We discussed futile care in our ethics class today. Apparently we, physicians, are ethically obligated to provide futile treatment (e.g. ventilating a brain dead patient) if the patient or their family want to continue treatment. The justification behind continuing treatment is that the treatment provides psychological benefits for the patient's family.
In a world with limitless resources, I can understand this justification. However, in the REAL world, we already have tremendous hospital wait times and not enough beds for our patients. Keeping a patient "alive" (I use quotation marks because we don't know how alive a brain dead patient truly is) means there is one less bed and fewer resources for another patient. Thus, by delaying the inevitable passing of one patient, we are prolonging the suffering of another.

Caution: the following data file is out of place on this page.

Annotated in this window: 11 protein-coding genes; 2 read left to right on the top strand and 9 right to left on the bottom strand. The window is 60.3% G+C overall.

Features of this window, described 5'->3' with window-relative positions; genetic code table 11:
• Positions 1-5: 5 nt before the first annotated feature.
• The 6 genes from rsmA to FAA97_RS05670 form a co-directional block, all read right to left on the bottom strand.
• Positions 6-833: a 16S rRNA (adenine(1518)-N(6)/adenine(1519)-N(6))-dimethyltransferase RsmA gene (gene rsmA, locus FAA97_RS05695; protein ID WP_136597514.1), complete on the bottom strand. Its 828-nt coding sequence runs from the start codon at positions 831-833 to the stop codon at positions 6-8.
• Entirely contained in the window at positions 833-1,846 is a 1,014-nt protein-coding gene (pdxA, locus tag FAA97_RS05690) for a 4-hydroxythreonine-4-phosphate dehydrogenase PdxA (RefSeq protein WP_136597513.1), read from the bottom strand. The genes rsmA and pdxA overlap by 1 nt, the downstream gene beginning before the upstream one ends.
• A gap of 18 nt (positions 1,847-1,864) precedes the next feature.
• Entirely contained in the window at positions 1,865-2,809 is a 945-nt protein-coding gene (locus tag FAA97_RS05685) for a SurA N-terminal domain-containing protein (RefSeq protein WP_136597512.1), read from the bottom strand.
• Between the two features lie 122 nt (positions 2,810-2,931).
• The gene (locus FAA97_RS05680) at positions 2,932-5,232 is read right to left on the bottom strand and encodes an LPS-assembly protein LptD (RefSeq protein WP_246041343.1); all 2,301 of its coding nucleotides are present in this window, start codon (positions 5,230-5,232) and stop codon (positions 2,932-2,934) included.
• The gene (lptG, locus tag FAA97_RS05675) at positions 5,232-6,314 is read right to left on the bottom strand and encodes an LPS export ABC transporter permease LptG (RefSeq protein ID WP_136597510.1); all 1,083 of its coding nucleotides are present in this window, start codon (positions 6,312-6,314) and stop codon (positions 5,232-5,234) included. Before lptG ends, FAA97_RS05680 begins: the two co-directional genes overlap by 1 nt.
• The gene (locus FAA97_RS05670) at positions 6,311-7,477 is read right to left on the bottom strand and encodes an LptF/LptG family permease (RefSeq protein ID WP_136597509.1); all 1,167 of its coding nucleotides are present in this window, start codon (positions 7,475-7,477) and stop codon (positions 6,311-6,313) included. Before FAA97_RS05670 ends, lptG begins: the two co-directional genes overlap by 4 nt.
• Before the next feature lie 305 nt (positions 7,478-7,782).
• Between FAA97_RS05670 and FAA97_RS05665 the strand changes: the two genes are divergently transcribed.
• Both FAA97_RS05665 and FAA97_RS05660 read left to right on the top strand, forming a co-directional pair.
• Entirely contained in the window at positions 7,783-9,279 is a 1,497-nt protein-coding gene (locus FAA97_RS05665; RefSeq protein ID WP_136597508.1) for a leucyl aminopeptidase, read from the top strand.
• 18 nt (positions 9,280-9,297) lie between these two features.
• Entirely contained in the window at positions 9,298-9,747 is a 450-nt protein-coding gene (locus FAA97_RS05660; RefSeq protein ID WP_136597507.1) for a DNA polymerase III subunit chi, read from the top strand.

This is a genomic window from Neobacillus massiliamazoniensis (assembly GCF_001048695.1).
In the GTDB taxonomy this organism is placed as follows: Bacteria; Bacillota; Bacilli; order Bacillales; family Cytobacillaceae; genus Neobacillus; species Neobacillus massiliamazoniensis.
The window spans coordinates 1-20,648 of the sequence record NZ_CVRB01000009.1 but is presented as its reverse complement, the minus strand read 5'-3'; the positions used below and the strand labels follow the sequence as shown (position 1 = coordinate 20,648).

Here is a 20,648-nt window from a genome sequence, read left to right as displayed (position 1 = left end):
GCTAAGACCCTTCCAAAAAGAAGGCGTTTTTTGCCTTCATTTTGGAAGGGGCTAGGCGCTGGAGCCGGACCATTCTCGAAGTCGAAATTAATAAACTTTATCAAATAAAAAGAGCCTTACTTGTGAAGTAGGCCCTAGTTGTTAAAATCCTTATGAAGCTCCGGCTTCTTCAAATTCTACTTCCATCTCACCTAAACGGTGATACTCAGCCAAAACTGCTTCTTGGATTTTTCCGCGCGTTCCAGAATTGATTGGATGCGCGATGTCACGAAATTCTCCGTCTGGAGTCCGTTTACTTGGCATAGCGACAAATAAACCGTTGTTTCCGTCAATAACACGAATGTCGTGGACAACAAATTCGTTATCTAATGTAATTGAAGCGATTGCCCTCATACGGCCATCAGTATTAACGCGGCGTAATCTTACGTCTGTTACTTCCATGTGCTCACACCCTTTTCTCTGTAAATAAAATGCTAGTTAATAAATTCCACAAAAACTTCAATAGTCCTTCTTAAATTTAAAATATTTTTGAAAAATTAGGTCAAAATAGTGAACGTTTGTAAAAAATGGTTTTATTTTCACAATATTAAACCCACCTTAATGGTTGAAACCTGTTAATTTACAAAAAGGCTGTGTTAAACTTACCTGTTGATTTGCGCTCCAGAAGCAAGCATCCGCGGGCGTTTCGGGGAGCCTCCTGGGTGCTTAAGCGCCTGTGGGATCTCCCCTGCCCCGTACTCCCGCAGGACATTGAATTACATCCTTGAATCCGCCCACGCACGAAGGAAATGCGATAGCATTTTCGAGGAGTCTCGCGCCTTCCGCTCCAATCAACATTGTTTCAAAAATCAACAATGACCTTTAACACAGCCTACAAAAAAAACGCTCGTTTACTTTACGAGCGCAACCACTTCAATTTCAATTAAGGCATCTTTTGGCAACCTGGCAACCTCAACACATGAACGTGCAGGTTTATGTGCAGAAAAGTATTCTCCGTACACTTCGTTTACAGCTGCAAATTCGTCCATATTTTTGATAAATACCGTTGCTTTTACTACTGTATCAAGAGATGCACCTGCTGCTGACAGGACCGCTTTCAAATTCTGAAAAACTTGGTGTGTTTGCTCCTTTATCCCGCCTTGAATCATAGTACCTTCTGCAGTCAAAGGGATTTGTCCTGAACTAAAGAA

Obviously, the ethical issues in this scenario are not clear cut. The family of the brain dead patient may think that they are getting air access to health care if their physician decides to terminate treatment because it is futile. Also, what if the physician is wrong (it's been known to happen) and the treatment isn't futile? Or what if you can keep the patient alive for another year, and within that time a new technology is developed that can heal the patient?
There are many interesting dilemnas involved in futile care...I wonder how my experiences through my medical training will change my views on the issue...